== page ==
Henry Skey


It was during a blisteringly hot, humid summer night that an image of snow brought a smile to my face. I was sitting in my sauna-like apartment, trying not to sweat through my thin layers of clothing (and failing) when I came upon a thread on the Internet about video games. This is not uncommon; seeing a comment thread about video games on the Internet is like walking outside and seeing other buildings. I was about to go to sleep when I saw a comment that I couldn’t shake.

It was about Chrono Trigger. Of course it was. It’s no secret that it’s my favorite game ever, but the comment I read could apply to any game in which the player has a connection to the characters they’re controlling. READ MORE

I just finished the original Peter Pan novel, from 1911. It was based on the 1904 play and originally entitled Peter and Wendy. This is hardly the Peter Pan you know from Disney. The titular character is far cockier, bloodthirsty and psychotic than what you would expect from a “children’s book.” The safety of the Darling children isn’t his top priority; he’s obsessed with adventure, and brags about how fantastic he is throughout the story. READ MORE


Maybe it’s my fear of the unknown that sways me away from playing open-world games. I take directions, orders, coaching and guidance well enough to at least pretend to interpret the advice. I definitely like exploration, but I hate the feeling of being hopelessly lost, particularly if there’s a pressing matter present. I rarely have the time to experiment with new routes, or try to find somebody to beg for directions. Why risk going wrong when you can prepare for going right?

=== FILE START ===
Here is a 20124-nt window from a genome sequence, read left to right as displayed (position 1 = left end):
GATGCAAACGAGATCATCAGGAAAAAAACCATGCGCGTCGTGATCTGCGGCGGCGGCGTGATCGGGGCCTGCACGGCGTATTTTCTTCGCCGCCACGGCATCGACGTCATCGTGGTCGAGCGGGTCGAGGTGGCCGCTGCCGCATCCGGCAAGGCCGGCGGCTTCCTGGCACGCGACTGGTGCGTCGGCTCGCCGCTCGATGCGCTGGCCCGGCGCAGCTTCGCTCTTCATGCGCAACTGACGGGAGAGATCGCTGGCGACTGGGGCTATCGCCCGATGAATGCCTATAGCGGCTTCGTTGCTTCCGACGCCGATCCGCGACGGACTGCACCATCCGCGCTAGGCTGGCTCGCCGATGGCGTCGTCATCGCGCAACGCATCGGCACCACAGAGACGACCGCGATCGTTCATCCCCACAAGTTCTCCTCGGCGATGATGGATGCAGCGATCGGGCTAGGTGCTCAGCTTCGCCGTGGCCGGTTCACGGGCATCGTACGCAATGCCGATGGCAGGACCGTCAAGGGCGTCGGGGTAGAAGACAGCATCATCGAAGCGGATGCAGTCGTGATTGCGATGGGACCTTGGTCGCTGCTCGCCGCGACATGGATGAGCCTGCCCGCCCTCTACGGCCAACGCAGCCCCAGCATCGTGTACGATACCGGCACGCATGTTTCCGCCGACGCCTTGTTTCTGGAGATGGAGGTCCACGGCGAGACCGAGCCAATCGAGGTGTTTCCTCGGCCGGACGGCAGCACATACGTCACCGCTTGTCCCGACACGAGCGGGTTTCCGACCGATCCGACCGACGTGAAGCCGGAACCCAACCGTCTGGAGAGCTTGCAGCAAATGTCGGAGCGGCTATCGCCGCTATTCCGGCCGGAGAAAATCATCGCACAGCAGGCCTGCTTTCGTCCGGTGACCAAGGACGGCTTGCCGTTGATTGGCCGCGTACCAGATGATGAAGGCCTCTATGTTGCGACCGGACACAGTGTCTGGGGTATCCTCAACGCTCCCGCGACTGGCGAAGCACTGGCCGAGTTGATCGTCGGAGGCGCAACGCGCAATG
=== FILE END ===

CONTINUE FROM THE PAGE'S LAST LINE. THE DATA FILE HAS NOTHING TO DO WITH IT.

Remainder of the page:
I’ve changed my stance slightly, thanks to fantastic titles like Fallout 3, Red Dead Redemption and The Elder Scrolls V: Skyrim. How can you not feel completely immersed in these worlds? Despite my initial reservations of not being told what to do (no, seriously, what do I do and where do I go?), I learned to trust myself and embrace the nature of what an open world means: relying on my previous experience and shedding fear of the unknown. READ MORE


I’m an excitable fellow. It’s both a fault and an self-diagnosed admirable quality: my personality is a friendly magnet at parties, but in a more somber setting, it’s a reminder that loud isn’t allowed. I just can’t help it, nor do I want to. It’s not like I actively raise my blood pressure, take a sharp breath in and resist the urge to blink when I watch a trailer for Jurassic World. I don’t do it to annoy others, but if I manage to rile them up (and I often do), I can’t be held accountable for my actions. READ MORE


For a guy who devotes as much energy as I do toward the pursuit of leisure, I am terrible at discovering new sources of entertainment. I can still remember the first time one of my junior school buddies showed me professional wrestling. Sure, I’d heard about it, but even when I watched The Rock run in on a Stone Cold match and listened to my friend freak out, I still didn’t get it. It obviously wasn’t real. It was a bunch of half-naked dudes punching each other. What was so great about that? As it turns out, everything. I don’t know when, if ever, wrestling and I would have crossed paths had it not been for my quick initiation in my parents’ basement on a barely-color TV. READ MORE